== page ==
The importance of making or renewing your will is often discussed. What is often overlooked, however, is the potentially disastrous implication of relatives being unable to find the original signed version on the testator’s death. If the original is lost, the starting point is a presumption that the deceased intended to revoke it. It may not always be easy to prove the contrary, particularly if there are opposing views as to what the deceased intended.

The dangers of not storing your will in a place where relatives can easily find it are demonstrated by the recent case of Cooper v Chapman [2022] EWHC 1000 (Ch). In an article originally published by Private Client Global Elite, Emma Holland and Jemma Goddard review the case.

 

Background to the case

Dr Cooper died on 20 July 2019. He had two children aged 16 and 14 with Ms Cooper, his ex-wife, who acted as the children’s litigation friend.

Towards the end of 2014, Dr Cooper suffered a “very sudden and catastrophic decline” in his mental health and was admitted to hospital as a psychiatric patient. He was discharged in January 2015 but continued to suffer mental ill-health for the rest of his life. By the time of his discharge, Dr Cooper’s marriage to Ms Cooper had broken down, and she began divorce proceedings in February 2015. Ms Cooper moved out and bought a new home. From around the same time, Dr Cooper ceased to have contact with his children, and in November 2017, the Family Court barred Dr Cooper from having any direct or indirect contact with them.

Since shortly after the breakdown of his marriage until his death, Dr Cooper’s partner had been Ms Chapman.

A will dated 4 June 2009 (the “2009 Will”) left Dr Cooper’s entire estate to his children, contingent on them reaching 21 years old.

However, Ms Chapman said that Dr Cooper had created a subsequent homemade will on about 27 March 2018 (the “2018 Will”), which had since been lost. Ms Chapman submitted as evidence a draft of the 2018 Will, which she claimed to have found on a computer used by Dr Cooper. Data showed that the 2018 Will was, in fact, created on a different computer on 24 January 2018, last modified and saved on 20 March 2018 and then transferred to the computer on which it was found by Ms Chapman on 4 February 2019.

The 2018 Will appointed Ms Chapman as executrix of Dr Cooper’s estate, left a £1,000 pecuniary legacy to Bolton School and the residuary estate to Ms Chapman or, if the gift to her failed, to the “Royal Manchester Childrens’ Hospital” [sic]. The document made no provision for Dr Cooper’s children, recording instead:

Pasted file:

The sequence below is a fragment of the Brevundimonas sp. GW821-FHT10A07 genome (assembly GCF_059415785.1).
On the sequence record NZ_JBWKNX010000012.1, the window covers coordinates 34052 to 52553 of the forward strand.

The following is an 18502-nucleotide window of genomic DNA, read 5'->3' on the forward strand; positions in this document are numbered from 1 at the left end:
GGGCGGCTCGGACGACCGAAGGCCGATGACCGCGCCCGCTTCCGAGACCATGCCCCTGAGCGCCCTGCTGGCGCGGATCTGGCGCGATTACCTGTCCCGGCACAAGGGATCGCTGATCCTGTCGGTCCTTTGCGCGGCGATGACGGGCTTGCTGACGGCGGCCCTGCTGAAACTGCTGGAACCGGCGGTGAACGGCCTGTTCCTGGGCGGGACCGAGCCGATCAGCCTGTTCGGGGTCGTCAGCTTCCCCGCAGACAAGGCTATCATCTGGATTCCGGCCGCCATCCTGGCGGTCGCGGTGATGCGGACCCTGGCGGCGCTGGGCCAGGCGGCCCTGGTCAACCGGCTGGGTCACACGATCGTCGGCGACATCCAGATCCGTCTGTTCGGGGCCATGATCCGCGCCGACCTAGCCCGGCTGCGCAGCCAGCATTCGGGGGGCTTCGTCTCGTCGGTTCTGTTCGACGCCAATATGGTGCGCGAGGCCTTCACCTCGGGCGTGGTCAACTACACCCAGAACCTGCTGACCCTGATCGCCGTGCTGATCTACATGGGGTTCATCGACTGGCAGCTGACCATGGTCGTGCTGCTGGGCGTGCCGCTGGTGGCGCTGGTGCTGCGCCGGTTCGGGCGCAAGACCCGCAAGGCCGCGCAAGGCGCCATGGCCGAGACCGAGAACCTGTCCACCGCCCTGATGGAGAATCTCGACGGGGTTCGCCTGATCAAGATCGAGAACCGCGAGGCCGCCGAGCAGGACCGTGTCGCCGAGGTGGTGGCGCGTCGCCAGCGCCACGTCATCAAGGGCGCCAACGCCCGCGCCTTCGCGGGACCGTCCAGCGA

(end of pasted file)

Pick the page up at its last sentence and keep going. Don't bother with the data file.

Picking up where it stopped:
“I am fully aware that I have given nothing to my two estranged children… and do not wish them to receive anything from my estate. They were fully provided for during the financial settlement of my divorce from their mother and I made that arrangement with this in mind.”

Ms Chapman submitted that Dr Cooper signed the 2018 Will in the presence of two witnesses, Dorothy Hartley and James Hartley (Ms Chapman’s uncle), each of whom attested and signed the document in Dr Cooper’s presence.

The children sought to prove the 2009 Will. Ms Chapman was the first defendant, and the second and third defendants were the executrixes named in the 2009 Will.

As well as proving that the 2018 Will had been duly executed, Ms Chapman needed to establish that it had not later been destroyed by Dr Cooper, thereby revoking it. In that regard, Ms Chapman firstly pointed to the fact that the 2018 Will was made shortly before Dr Cooper died, and there had been no material change in circumstances in the interim. Secondly, she said the revocation of the 2018 Will would have benefitted the children at the expense of Ms Chapman, which is not what Dr Cooper had wanted.

The children denied that Dr Cooper or the purported witnesses had signed the 2018 Will. They pointed to various particularised matters, including Dr Cooper’s meticulous record-keeping, careful spelling and grammar (the draft will had several spelling and grammatical errors) and the fact that Dr Cooper made no provision for the children in the divorce, so it was incorrect for the document to state that he had done so.

The children also contended that even if Dr Cooper had signed the 2018 Will, Ms Chapman could not establish that he had not destroyed or intended to revoke it. They pointed in support of this to Dr Cooper having already made significant lifetime gifts of £95,000 to Ms Chapman and having nominated her as a beneficiary of his occupational pension death benefit after March 2018. The children also alleged that the relationship between Dr Cooper and Ms Chapman was not “stable, permanent or full time”. However, Ms Cooper (as litigation friend) was unable to give much useful direct personal testimony because from January 2015 onwards, she only engaged with Dr Cooper through lawyers or at court hearings.